Comparison of Various Methods for the Assessment of Wind and Current Loads on a Semi-Submersible Platform
- E. Croonenborghs (MARINTEK) | T. Sauder (MARINTEK) | S. Fouques (MARINTEK) | S.A. Reinholdtsen (Statoil)
- Document ID
- Offshore Technology Conference
- OTC Brasil, 29-31 October, Rio de Janeiro, Brazil
- Publication Date
- Document Type
- Conference Paper
- 2013, Offshore Technology Conference
- 4.1.5 Processing Equipment, 4.5.2 Platform Design, 4.5 Offshore Facilities and Subsea Systems, 4.3.4 Scale
- Wind tunnel, Towing test, Wind and current loads, CFD, Semi-Submersible
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The wind and current loads on a large semi-submersible platform were assessed using various methods by several participants. All participants treated the current and wind analyses separately. The current analyses were performed in a uniform flow. The wind analyses were performed in an atmospheric boundary layer flow. Flow angles ranging from 0 to 360 degrees were considered. Participants 1 and 2 performed wind tunnel tests on the same 1:250 scale model. Participant 3 performed steady-state full scale CFD simulations. Participant 4 performed towing tests (for the current loads only) on a 1:60 scale model. This paper presents, compares and discusses the results obtained with the different methods. The objective of this paper is to evaluate the variability which can be obtained in the results when using different validated and trusted approaches. The comparison shows significant discrepancies between the obtained wind and current loads. These discrepancies may be due to various aspects of the method setups such as the modeling of the atmospheric boundary layer flow, the scaling effects and the experimental uncertainty regarding the measurements.
Wind and current loads contribute significantly to the total environmental loads on offshore structures. An accurate determination of those loads plays an important role in the assessment of e.g. stability and design of positioning systems. While underestimating the loads may lead to unacceptable safety margins, overestimation yields an inefficient design of offshore structures, e.g. a reduced deck load and costly design of positioning systems.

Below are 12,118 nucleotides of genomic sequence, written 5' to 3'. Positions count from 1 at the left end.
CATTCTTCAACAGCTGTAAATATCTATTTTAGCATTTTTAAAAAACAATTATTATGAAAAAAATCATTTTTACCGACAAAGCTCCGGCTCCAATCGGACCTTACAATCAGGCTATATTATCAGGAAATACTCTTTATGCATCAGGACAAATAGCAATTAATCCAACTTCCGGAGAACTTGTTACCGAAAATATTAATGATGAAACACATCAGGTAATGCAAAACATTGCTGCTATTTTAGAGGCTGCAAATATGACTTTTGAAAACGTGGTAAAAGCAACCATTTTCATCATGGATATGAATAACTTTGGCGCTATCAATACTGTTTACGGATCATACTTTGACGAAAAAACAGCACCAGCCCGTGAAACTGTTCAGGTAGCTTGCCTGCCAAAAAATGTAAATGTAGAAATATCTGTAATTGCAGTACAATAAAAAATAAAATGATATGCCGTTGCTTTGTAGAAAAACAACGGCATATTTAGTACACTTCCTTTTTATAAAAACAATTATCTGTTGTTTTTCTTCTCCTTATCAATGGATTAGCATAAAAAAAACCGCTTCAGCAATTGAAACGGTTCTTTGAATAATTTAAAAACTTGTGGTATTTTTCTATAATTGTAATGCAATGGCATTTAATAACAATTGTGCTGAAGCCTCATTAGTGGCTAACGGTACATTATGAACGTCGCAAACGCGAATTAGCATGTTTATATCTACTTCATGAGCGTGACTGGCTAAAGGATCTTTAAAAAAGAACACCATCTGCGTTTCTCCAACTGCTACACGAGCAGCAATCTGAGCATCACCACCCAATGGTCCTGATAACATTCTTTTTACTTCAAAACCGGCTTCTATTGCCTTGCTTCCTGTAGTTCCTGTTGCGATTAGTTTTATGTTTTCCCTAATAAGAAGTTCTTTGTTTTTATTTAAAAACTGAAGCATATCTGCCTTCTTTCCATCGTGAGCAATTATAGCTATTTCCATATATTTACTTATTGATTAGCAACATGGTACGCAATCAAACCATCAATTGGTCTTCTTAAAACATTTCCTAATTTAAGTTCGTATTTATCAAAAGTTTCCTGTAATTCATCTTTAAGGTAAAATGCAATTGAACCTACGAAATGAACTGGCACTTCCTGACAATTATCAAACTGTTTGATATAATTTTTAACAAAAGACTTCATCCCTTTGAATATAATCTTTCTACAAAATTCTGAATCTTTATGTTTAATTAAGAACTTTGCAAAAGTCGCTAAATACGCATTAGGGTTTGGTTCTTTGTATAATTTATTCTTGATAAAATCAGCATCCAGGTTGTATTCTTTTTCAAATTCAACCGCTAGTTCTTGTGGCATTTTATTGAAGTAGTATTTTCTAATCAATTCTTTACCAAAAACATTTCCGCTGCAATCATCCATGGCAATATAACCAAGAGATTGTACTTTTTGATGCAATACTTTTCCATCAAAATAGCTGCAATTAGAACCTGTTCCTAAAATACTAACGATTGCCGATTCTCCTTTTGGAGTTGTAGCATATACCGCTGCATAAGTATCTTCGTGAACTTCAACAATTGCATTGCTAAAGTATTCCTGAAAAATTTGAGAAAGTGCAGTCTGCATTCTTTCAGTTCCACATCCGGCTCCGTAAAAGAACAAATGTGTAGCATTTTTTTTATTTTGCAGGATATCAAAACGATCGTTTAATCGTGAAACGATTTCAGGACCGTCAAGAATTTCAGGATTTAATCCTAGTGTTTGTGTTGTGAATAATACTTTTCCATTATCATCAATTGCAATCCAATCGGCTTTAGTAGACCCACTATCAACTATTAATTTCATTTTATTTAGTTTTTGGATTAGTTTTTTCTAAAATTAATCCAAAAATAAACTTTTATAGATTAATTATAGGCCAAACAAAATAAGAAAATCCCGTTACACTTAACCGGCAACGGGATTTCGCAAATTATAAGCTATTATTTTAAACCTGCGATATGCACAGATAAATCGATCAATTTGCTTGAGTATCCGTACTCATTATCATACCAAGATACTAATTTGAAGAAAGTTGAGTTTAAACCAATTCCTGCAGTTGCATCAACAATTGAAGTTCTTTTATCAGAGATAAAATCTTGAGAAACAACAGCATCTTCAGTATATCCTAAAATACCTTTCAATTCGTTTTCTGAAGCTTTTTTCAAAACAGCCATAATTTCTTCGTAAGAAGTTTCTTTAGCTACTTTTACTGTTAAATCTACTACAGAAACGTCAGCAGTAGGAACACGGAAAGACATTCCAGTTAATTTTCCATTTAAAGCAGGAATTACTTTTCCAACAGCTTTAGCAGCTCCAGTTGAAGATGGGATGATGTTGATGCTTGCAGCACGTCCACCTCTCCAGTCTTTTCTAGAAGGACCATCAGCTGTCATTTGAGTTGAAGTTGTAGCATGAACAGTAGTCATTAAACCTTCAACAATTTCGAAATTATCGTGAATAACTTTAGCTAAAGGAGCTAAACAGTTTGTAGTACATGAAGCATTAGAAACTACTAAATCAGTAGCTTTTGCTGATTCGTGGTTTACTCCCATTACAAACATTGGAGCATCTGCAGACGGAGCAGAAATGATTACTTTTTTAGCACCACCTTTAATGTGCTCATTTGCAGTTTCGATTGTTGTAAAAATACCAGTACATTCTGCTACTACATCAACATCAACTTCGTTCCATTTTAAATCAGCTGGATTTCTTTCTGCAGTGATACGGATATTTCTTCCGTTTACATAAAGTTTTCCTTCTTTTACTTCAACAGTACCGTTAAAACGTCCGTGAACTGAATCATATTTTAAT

The flow patterns around the offshore platform are very complex. For accurate predictions of the wind and current loads, it is important that the assessment method includes a complete modeling of all the relevant physics. The traditional and most trusted method is based on wind tunnel tests on a scaled model. Towing tests also fulfill this requirement for current loads assessment. CFD simulations have also the potential to assess wind and current loads and are now recognized as a valid alternative to wind tunnel tests for analyzing flows around offshore structures. Independently of the method used, the loads must be determined in a carefully modeled environment.
In this study, four participants were asked to evaluate wind and current loads on a floating semi-submersible platform. The hull comprises a ring pontoon with six columns to support the topside. Participants 1 and 2 performed wind tunnel tests on the same 1:250 scale model. Participant 3 performed CFD simulations. Participant 4 performed towing tests (for the current loads only) on a 1:60 scale model. This paper presents, compares and discusses the results obtained by the four participants. The variability which can be obtained in the results when using different validated and trusted approaches is evaluated in this paper.
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